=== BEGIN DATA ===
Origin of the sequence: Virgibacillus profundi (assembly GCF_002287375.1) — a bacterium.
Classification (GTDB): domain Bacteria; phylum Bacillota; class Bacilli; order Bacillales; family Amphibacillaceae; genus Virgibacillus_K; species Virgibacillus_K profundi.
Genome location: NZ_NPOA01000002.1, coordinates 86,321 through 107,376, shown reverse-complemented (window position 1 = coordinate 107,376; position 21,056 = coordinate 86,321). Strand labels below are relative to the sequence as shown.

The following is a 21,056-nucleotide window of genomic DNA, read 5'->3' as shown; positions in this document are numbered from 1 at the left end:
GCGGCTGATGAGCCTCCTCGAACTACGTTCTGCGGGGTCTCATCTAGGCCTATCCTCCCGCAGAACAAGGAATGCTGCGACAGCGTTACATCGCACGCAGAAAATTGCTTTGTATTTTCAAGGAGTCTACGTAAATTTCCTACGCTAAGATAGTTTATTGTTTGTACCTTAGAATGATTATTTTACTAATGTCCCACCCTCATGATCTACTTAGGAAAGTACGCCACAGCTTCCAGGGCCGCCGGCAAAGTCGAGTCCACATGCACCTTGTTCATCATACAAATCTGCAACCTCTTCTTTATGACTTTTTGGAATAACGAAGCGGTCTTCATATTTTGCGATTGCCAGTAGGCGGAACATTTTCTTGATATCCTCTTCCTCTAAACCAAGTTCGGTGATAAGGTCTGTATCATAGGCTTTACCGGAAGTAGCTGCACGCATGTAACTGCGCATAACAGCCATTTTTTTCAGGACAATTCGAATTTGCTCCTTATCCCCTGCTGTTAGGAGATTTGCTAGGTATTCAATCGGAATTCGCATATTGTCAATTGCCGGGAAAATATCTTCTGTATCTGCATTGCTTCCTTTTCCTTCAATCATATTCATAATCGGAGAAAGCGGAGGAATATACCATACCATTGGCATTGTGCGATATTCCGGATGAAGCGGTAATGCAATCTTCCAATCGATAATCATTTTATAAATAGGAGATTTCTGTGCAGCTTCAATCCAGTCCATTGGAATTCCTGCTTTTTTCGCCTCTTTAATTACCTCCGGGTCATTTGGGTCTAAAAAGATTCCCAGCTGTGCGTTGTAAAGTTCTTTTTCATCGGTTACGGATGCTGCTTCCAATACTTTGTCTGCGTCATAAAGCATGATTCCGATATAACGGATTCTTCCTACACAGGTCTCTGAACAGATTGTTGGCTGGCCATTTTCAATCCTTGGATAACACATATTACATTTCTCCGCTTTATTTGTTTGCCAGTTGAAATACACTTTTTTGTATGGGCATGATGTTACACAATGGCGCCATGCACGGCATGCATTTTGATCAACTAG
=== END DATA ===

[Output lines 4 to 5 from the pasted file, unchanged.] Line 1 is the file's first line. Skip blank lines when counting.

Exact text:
The following is a 21,056-nucleotide window of genomic DNA, read 5'->3' as shown; positions in this document are numbered from 1 at the left end:
GCGGCTGATGAGCCTCCTCGAACTACGTTCTGCGGGGTCTCATCTAGGCCTATCCTCCCGCAGAACAAGGAATGCTGCGACAGCGTTACATCGCACGCAGAAAATTGCTTTGTATTTTCAAGGAGTCTACGTAAATTTCCTACGCTAAGATAGTTTATTGTTTGTACCTTAGAATGATTATTTTACTAATGTCCCACCCTCATGATCTACTTAGGAAAGTACGCCACAGCTTCCAGGGCCGCCGGCAAAGTCGAGTCCACATGCACCTTGTTCATCATACAAATCTGCAACCTCTTCTTTATGACTTTTTGGAATAACGAAGCGGTCTTCATATTTTGCGATTGCCAGTAGGCGGAACATTTTCTTGATATCCTCTTCCTCTAAACCAAGTTCGGTGATAAGGTCTGTATCATAGGCTTTACCGGAAGTAGCTGCACGCATGTAACTGCGCATAACAGCCATTTTTTTCAGGACAATTCGAATTTGCTCCTTATCCCCTGCTGTTAGGAGATTTGCTAGGTATTCAATCGGAATTCGCATATTGTCAATTGCCGGGAAAATATCTTCTGTATCTGCATTGCTTCCTTTTCCTTCAATCATATTCATAATCGGAGAAAGCGGAGGAATATACCATACCATTGGCATTGTGCGATATTCCGGATGAAGCGGTAATGCAATCTTCCAATCGATAATCATTTTATAAATAGGAGATTTCTGTGCAGCTTCAATCCAGTCCATTGGAATTCCTGCTTTTTTCGCCTCTTTAATTACCTCCGGGTCATTTGGGTCTAAAAAGATTCCCAGCTGTGCGTTGTAAAGTTCTTTTTCATCGGTTACGGATGCTGCTTCCAATACTTTGTCTGCGTCATAAAGCATGATTCCGATATAACGGATTCTTCCTACACAGGTCTCTGAACAGATTGTTGGCTGGCCATTTTCAATCCTTGGATAACACATATTACATTTCTCCGCTTTATTTGTTTGCCAGTTGAAATACACTTTTTTGTATGGGCATGATGTTACACAATGGCGCCATGCACGGCATGCATTTTGATCAACTAG